CHICAGO—Home to about 10,000 inmates, Cook County Jail takes up a huge swath of land on Chicago's southwest side. It's the largest single jail in America, and because about a third of its inmates are mentally ill, it also doubles as the largest mental health institution in the country.
So it makes sense that the jail's new warden, Nneka Jones Tapia, is a clinical psychologist. Since she was promoted to her job five months ago, Jones Tapia has helped to reimagine how the jail operates. She's trying to create a jail that doesn't just keep people locked up but gives them treatment and supports them even after they go free.
“For the longest time we, being correctional institutions, have thought that our work ends when the person is released,” Jones Tapia told me in an interview Sunday at Chicago Ideas Week, where she spoke on a panel. “We know that that’s not the case because those same individuals are coming back to us in worse predicaments than the way they left.”
In the 1950s, states started shutting down asylums and opening local mental health clinics. But those clinics have been decimated by budget cuts in Illinois and across the country, making it harder for people with mental illness to get the medication or therapy they need. One inmate at Cook County Jail told NPR last year that he committed a crime just so he could get back behind bars and get his medicine.
“We have a misperception of what public safety is, and the media unfortunately hasn’t helped when we portray the mentally ill as violent,” Jones Tapia said. “Of course, the automatic reaction is 'lock them away.' That’s what we’ve done for centuries, and it’s not working.”
So at Cook County Jail, she and her boss, Sheriff Thomas Dart, are pioneering new practices. It starts before inmates are even admitted into the jail's custody: Every new inmate is screened by a mental health professional and diagnosed for mental illnesses. The jail then gives that information to judges during sentencing, hoping to encourage them to send people to treatment instead of a long-term jail sentence.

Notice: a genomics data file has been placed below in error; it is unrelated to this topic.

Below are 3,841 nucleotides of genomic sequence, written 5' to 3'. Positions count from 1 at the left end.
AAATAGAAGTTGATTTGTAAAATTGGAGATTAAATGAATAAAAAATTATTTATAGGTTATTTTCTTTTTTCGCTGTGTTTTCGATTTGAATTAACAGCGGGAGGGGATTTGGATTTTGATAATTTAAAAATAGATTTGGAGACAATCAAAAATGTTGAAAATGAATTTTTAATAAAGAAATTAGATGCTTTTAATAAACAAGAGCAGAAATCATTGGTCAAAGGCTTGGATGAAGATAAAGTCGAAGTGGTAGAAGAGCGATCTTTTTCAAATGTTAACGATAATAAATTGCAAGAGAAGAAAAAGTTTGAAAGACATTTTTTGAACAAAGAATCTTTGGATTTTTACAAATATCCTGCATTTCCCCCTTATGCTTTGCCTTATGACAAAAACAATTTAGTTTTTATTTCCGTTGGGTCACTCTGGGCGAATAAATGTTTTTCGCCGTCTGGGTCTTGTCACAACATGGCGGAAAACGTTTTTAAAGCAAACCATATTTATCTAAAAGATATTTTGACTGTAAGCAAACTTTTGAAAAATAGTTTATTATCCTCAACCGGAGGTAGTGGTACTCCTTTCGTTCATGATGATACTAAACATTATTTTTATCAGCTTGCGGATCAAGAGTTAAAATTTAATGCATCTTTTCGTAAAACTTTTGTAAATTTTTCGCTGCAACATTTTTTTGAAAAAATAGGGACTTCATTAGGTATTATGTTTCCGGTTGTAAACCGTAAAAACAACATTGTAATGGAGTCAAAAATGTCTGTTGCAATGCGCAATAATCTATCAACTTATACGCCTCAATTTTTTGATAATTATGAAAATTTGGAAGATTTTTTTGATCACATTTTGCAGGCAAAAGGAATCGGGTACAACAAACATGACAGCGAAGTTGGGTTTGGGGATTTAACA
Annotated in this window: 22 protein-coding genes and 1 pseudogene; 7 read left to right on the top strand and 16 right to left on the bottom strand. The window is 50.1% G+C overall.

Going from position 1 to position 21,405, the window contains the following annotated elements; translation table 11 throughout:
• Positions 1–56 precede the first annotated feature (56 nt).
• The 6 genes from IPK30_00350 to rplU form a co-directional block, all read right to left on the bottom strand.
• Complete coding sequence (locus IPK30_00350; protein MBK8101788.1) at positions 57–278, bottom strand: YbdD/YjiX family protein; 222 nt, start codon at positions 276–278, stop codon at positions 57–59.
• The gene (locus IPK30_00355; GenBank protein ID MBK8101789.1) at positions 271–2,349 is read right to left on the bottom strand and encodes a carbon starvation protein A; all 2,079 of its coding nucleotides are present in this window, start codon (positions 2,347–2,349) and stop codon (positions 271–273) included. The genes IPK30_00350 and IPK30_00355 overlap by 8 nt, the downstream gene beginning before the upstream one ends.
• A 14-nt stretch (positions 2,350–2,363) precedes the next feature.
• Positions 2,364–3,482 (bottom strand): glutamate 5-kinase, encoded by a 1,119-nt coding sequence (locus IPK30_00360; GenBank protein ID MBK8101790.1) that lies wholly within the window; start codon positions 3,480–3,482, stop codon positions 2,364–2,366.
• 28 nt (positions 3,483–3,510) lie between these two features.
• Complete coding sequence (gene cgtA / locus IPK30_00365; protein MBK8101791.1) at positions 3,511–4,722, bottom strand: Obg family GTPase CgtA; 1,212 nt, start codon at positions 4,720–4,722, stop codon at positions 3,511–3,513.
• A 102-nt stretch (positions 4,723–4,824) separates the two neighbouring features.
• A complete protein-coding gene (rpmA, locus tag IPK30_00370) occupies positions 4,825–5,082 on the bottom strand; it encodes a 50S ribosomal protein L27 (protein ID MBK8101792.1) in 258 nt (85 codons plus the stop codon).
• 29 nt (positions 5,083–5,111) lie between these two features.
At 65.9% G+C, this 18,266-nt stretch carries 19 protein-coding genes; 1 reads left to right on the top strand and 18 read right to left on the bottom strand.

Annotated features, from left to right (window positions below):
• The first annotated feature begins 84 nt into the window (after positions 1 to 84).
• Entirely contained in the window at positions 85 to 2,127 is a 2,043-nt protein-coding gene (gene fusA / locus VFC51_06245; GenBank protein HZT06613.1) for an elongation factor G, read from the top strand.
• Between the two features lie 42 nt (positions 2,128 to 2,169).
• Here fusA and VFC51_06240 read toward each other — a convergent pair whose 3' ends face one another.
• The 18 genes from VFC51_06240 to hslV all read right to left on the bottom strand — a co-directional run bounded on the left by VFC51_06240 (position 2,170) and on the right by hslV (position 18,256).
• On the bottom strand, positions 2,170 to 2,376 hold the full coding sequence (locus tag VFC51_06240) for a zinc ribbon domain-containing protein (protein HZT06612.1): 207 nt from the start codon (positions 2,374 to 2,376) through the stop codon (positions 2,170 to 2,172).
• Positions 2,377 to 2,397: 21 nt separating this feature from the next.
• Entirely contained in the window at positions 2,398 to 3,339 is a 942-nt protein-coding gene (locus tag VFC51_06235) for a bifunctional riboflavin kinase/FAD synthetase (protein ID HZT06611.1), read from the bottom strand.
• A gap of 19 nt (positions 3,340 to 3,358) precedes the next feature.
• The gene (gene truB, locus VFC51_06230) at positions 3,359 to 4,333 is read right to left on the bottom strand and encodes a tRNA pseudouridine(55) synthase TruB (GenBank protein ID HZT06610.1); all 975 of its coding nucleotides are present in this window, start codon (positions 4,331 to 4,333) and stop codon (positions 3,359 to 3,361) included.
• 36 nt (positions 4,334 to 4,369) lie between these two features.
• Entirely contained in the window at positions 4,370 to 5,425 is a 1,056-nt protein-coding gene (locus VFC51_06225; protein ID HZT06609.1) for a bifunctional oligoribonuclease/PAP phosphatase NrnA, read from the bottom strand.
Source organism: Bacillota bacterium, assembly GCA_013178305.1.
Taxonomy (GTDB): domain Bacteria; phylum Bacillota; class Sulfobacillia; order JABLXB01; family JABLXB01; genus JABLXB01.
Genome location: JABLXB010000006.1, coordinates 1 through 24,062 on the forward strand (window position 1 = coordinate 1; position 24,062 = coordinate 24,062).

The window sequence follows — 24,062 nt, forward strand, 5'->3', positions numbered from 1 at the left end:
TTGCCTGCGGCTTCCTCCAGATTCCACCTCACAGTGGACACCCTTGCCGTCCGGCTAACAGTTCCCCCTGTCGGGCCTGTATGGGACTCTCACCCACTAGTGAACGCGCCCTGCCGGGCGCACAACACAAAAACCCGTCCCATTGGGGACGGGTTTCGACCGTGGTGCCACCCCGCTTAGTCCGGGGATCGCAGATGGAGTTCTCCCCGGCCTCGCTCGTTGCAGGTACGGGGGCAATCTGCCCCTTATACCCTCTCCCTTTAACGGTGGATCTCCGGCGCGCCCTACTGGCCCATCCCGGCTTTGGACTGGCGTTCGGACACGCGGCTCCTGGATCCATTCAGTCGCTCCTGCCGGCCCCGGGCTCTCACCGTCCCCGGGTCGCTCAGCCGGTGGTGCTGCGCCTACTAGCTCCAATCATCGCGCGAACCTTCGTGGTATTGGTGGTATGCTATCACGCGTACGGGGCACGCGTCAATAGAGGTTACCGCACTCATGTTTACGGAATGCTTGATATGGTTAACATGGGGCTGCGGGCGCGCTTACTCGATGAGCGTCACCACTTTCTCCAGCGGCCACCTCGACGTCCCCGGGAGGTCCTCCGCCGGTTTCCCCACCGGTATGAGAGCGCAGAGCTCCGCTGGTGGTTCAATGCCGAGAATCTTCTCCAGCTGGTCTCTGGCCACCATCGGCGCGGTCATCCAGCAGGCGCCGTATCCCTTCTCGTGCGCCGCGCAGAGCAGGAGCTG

Every individual who is admitted to jail is automatically signed up for Medicaid, which makes them eligible for medication and treatment. “We've got individual therapy, group therapy, art therapy, you name it, it’s there,” Jones Tapia said. Some inmates who are expected to be released soon get counseling and job training.
The inmates with the worst illnesses are housed in a psych ward and given the kind of attention they'd receive in a mental institution. Since 2009, all officers have received mental health training, teaching them how to handle outbursts peacefully and communicate with people facing disorders. There's also a staff of psychiatrists and nurses.
The jail also has no solitary confinement cells, which many psychologists say is a form of torture.
The jail's most innovative practices take place outside it. Administrators mapped which neighborhoods released mentally ill inmates go back to, and noticed that many aren't served by mental health clinics. So they sent some psychologists on staff to open pop-up clinics in these areas and help recently-released inmates continue their treatment.
“We can set someone up with the greatest plan, but when they leave, they can run into a number of obstacles we hadn’t even thought about,” Jones Tapia said. “We wanted to keep our tentacles out there [in the community] so we could help them to navigate.”
Cook County Jail may be the first major U.S. correctional institution to be run by a psychologist. Jones Tapia worked in the jail's psych ward since 2006, so she said her new job hasn't been a difficult transition.
She also grew up with her father, brothers, and other family members spending time in jail.
“Having loved ones incarcerated and knowing what that's like, and being identified as an ‘at-risk child,’ I can better understand the population that I’m working with,” she said. “Fifteen, twenty years ago, I never thought I would be doing this.”
Jones Tapia said she thinks correctional institutions around the country are moving toward more humane and progressive practices of treating mental health.
“We know what’s needed, we know what the right thing to do is," she said. "I see all of us getting onboard to do it.”
Univision, one of Fusion’s parent companies, is a sponsor of Chicago Ideas Week.
Casey Tolan is a National News Reporter for Fusion based in New York City.